Now Elijah’s faith got a severe test. The stream dried up. Have you ever felt like this? You trusted God for something and then his supply dried up. How did you react? Some people get angry with God at moments like this. Elijah was told to go to a small village near Sidon.

Sidon was far north, at the edge of the territory of Israel. It was the home of evil queen Jezebel, Ahab’s wife. Elijah was told he would be fed in this small village in enemy territory. He believed, and he went. When Elijah arrived, he found the widow who was going to feed him. She told Elijah she didn’t have any food for him. None. The cupboard was bare. Disaster!

I was thinking how I would react. I’ve trusted God. I’ve suffered for God. I’ve travelled to another country and now he’s let me down. He promised me food, but there is none. Disaster!

Verse 12, the widow says she is starving to death and she and her son are about to die.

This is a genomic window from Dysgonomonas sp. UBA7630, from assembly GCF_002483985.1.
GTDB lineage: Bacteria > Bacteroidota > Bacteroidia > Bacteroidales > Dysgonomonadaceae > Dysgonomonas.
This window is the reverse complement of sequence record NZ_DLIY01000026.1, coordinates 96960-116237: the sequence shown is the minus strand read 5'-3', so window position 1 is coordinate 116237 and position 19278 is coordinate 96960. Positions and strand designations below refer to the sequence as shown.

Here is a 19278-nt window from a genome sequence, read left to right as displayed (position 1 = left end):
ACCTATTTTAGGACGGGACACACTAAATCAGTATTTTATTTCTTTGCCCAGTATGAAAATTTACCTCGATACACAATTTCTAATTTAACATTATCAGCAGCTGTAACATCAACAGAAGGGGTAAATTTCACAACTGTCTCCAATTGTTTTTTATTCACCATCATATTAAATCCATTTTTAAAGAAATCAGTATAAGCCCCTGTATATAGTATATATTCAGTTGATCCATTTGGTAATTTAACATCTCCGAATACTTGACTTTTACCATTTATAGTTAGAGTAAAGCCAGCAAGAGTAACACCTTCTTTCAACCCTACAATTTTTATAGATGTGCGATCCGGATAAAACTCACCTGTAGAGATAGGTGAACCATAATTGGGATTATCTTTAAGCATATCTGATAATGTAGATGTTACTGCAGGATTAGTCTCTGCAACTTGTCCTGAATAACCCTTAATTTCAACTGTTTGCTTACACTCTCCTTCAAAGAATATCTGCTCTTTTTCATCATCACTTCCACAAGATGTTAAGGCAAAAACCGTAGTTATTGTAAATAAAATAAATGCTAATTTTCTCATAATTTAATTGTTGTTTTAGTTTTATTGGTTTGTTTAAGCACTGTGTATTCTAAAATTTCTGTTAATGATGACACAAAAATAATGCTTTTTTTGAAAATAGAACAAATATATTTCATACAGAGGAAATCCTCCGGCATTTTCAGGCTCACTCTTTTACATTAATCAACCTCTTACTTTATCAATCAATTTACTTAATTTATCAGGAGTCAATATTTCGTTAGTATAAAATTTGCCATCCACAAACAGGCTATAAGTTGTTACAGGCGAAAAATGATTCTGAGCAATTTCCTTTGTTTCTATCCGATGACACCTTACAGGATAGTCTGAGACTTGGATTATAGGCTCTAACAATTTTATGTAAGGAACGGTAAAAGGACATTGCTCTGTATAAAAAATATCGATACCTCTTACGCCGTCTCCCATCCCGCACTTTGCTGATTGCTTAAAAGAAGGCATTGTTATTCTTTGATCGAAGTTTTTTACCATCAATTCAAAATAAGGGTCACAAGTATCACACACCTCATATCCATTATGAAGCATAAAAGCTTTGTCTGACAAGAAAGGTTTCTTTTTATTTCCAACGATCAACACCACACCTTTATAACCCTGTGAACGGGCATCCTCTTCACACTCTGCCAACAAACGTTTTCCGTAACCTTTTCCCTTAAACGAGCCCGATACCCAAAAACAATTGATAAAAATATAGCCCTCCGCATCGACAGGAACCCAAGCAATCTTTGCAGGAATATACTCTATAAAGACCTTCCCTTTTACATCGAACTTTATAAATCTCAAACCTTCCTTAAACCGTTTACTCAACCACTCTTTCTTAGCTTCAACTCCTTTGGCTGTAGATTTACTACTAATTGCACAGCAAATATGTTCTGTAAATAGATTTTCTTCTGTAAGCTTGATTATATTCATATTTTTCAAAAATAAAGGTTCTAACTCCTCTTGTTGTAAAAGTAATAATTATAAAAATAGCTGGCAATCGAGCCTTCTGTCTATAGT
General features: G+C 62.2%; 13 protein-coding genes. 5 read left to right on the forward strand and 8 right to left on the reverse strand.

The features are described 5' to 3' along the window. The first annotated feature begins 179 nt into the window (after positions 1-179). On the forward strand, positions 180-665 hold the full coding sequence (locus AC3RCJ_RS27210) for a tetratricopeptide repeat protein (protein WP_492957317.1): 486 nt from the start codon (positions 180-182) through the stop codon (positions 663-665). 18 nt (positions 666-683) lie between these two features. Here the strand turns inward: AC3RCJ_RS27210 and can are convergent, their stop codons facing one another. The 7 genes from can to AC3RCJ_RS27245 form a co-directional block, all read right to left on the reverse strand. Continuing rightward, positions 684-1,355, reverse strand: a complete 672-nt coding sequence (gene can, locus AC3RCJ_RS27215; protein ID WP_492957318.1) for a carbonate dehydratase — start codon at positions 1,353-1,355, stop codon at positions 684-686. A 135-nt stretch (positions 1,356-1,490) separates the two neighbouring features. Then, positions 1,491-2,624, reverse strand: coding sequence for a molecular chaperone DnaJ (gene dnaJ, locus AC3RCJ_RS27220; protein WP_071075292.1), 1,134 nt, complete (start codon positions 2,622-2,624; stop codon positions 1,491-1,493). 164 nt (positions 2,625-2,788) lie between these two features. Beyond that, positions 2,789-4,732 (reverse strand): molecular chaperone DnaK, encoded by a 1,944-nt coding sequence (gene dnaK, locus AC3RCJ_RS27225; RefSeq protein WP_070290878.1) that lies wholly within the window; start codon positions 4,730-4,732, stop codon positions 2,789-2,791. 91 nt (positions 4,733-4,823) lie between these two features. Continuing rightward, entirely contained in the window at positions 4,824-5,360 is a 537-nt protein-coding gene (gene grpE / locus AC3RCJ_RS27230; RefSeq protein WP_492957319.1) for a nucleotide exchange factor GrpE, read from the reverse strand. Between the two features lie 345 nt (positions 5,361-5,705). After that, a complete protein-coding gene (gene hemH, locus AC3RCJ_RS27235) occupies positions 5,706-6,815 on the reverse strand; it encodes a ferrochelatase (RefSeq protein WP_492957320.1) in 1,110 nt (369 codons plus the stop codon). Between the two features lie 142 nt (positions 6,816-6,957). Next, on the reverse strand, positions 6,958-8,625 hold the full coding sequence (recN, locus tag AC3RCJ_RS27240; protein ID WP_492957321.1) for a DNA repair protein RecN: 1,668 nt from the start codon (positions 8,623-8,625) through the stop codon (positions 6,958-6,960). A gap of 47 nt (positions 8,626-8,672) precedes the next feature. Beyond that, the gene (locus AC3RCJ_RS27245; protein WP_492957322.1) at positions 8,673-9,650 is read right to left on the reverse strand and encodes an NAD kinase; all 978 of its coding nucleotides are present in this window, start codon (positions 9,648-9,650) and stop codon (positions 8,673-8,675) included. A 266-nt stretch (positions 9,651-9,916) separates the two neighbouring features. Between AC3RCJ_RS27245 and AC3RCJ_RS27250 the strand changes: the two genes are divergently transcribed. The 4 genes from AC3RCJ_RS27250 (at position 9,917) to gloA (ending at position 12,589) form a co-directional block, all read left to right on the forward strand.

But she said, “I swear by the Lord your God that I don’t have a single piece of bread in the house. And I have only a handful of flour left in the jar and a little cooking oil in the bottom of the jug. I was just gathering a few sticks to cook this last meal, and then my son and I will die.”

We’ve all felt despair at times. We have trusted God and it hasn’t worked out. In those moments we can remember Elijah. In those moments we can remember that our God loves us and all he does is for the good of his people. He is working to bring all people back to him and to teach them of his love. It may seem strange when you are faced with starving to death, but that is why we need faith.

Elijah is a great example of faith. The widow says she has no food, and Elijah says “Don’t be afraid!” Now the widow has a choice to make. Does she believe the word of God spoken through the prophet or rely on her own understanding. Does she trust in her belief that she has only enough flour for one last meal, or does she trust God.

There are always these moments in life where we have to choose in what we trust. We have to decide who we trust and act on that faith. We have to live out our faith. This unknown widow chose faith and lived. There was always enough flour and oil to feed the three of them. When the time comes, you will have to choose. Are you ready to choose the way of faith?

Amen 아멘

About Pastor Simon

Pastor at Jinju International Christian Fellowship. Formerly of Eastbourne, East Sussex, UK. I am Simon Warner of Jinju Church. We speak English at Jinju Church, South Korea.